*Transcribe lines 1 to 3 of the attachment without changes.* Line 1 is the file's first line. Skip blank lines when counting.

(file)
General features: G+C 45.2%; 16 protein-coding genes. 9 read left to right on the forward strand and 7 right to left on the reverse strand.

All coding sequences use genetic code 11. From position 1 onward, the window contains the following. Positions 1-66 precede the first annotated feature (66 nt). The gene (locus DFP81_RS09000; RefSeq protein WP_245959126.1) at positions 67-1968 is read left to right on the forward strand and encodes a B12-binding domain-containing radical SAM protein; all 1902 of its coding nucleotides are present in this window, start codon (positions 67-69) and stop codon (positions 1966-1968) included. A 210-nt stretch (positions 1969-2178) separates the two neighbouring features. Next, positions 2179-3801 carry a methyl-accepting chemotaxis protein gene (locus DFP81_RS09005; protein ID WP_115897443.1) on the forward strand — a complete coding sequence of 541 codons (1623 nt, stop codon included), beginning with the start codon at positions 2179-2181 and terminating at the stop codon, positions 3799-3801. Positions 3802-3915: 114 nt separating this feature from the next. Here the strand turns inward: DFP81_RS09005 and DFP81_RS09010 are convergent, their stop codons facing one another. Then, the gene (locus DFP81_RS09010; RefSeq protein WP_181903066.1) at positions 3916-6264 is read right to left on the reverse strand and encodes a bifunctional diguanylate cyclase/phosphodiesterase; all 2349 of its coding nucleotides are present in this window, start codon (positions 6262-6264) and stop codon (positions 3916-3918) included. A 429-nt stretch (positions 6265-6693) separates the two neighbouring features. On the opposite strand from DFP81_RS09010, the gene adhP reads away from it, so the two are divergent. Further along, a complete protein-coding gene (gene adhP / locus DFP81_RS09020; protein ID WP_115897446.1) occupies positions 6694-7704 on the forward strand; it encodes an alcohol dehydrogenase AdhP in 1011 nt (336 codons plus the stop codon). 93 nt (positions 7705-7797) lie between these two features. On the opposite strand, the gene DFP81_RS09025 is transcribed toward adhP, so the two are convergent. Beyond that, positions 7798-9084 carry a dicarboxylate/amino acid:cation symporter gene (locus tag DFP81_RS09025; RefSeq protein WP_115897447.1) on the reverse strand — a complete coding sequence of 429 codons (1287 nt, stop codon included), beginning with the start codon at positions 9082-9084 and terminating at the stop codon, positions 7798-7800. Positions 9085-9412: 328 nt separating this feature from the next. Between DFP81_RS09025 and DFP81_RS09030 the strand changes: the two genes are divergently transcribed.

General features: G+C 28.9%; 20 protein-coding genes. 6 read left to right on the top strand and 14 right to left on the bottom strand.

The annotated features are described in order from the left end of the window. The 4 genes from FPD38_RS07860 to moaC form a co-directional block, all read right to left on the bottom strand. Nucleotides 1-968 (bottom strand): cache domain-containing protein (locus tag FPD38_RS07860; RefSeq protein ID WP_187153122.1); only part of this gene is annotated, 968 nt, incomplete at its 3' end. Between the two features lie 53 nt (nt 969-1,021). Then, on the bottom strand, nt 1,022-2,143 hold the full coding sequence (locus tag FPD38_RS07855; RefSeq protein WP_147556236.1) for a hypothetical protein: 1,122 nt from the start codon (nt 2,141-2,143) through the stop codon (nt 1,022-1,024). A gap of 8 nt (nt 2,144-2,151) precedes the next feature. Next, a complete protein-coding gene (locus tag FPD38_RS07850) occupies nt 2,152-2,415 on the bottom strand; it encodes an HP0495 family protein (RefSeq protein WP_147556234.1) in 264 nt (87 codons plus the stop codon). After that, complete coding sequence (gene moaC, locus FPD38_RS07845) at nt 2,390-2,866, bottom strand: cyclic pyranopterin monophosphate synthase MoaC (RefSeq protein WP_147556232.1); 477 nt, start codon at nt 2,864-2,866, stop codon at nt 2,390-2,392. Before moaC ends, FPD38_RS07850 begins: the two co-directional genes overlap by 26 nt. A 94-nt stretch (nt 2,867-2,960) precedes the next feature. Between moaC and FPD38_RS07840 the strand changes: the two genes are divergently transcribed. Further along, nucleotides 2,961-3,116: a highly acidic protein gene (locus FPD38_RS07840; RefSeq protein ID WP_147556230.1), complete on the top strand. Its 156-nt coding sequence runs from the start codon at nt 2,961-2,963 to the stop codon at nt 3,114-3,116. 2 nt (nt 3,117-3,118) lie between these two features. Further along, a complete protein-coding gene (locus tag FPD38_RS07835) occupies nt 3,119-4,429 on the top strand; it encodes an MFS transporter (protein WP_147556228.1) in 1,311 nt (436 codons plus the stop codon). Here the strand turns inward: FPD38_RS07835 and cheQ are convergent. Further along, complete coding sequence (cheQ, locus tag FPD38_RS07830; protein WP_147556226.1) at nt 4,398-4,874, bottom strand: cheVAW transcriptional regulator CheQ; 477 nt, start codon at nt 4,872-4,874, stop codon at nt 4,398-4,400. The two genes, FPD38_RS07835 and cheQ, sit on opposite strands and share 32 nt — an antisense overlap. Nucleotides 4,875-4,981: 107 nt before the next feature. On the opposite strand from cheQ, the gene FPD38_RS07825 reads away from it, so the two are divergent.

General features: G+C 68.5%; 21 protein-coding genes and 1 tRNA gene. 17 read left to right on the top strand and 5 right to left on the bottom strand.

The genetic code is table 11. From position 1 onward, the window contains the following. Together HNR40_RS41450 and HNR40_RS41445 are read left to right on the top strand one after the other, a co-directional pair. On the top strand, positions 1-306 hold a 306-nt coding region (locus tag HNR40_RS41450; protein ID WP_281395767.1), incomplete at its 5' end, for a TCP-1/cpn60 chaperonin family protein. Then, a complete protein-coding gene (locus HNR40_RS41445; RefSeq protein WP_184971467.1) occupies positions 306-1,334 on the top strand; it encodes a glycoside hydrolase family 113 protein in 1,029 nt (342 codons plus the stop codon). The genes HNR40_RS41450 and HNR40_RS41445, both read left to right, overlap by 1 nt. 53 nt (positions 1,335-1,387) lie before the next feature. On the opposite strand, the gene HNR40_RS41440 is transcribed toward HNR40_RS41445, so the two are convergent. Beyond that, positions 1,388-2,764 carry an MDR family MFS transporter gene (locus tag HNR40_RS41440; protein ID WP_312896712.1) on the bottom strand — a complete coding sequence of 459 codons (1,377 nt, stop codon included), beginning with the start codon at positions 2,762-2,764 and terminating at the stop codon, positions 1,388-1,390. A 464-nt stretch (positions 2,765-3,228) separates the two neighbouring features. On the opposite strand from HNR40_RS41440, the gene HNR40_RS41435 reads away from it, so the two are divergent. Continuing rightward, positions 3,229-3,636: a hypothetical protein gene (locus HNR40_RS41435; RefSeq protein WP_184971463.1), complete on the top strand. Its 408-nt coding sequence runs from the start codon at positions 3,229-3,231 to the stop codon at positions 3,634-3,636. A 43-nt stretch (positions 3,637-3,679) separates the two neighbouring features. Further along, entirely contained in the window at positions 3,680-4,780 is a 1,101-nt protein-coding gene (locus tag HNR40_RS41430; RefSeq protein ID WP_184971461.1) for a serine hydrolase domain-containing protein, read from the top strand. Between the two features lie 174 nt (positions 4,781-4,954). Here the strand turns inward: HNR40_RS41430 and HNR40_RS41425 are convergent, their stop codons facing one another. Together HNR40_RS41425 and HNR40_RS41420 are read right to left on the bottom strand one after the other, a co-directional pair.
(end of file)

General features: G+C 45.2%; 16 protein-coding genes. 9 read left to right on the forward strand and 7 right to left on the reverse strand.

All coding sequences use genetic code 11. From position 1 onward, the window contains the following. Positions 1-66 precede the first annotated feature (66 nt). The gene (locus DFP81_RS09000; RefSeq protein WP_245959126.1) at positions 67-1968 is read left to right on the forward strand and encodes a B12-binding domain-containing radical SAM protein; all 1902 of its coding nucleotides are present in this window, start codon (positions 67-69) and stop codon (positions 1966-1968) included. A 210-nt stretch (positions 1969-2178) separates the two neighbouring features. Next, positions 2179-3801 carry a methyl-accepting chemotaxis protein gene (locus DFP81_RS09005; protein ID WP_115897443.1) on the forward strand — a complete coding sequence of 541 codons (1623 nt, stop codon included), beginning with the start codon at positions 2179-2181 and terminating at the stop codon, positions 3799-3801. Positions 3802-3915: 114 nt separating this feature from the next. Here the strand turns inward: DFP81_RS09005 and DFP81_RS09010 are convergent, their stop codons facing one another. Then, the gene (locus DFP81_RS09010; RefSeq protein WP_181903066.1) at positions 3916-6264 is read right to left on the reverse strand and encodes a bifunctional diguanylate cyclase/phosphodiesterase; all 2349 of its coding nucleotides are present in this window, start codon (positions 6262-6264) and stop codon (positions 3916-3918) included. A 429-nt stretch (positions 6265-6693) separates the two neighbouring features. On the opposite strand from DFP81_RS09010, the gene adhP reads away from it, so the two are divergent. Further along, a complete protein-coding gene (gene adhP / locus DFP81_RS09020; protein ID WP_115897446.1) occupies positions 6694-7704 on the forward strand; it encodes an alcohol dehydrogenase AdhP in 1011 nt (336 codons plus the stop codon). 93 nt (positions 7705-7797) lie between these two features. On the opposite strand, the gene DFP81_RS09025 is transcribed toward adhP, so the two are convergent. Beyond that, positions 7798-9084 carry a dicarboxylate/amino acid:cation symporter gene (locus tag DFP81_RS09025; RefSeq protein WP_115897447.1) on the reverse strand — a complete coding sequence of 429 codons (1287 nt, stop codon included), beginning with the start codon at positions 9082-9084 and terminating at the stop codon, positions 7798-7800. Positions 9085-9412: 328 nt separating this feature from the next. Between DFP81_RS09025 and DFP81_RS09030 the strand changes: the two genes are divergently transcribed.

General features: G+C 28.9%; 20 protein-coding genes. 6 read left to right on the top strand and 14 right to left on the bottom strand.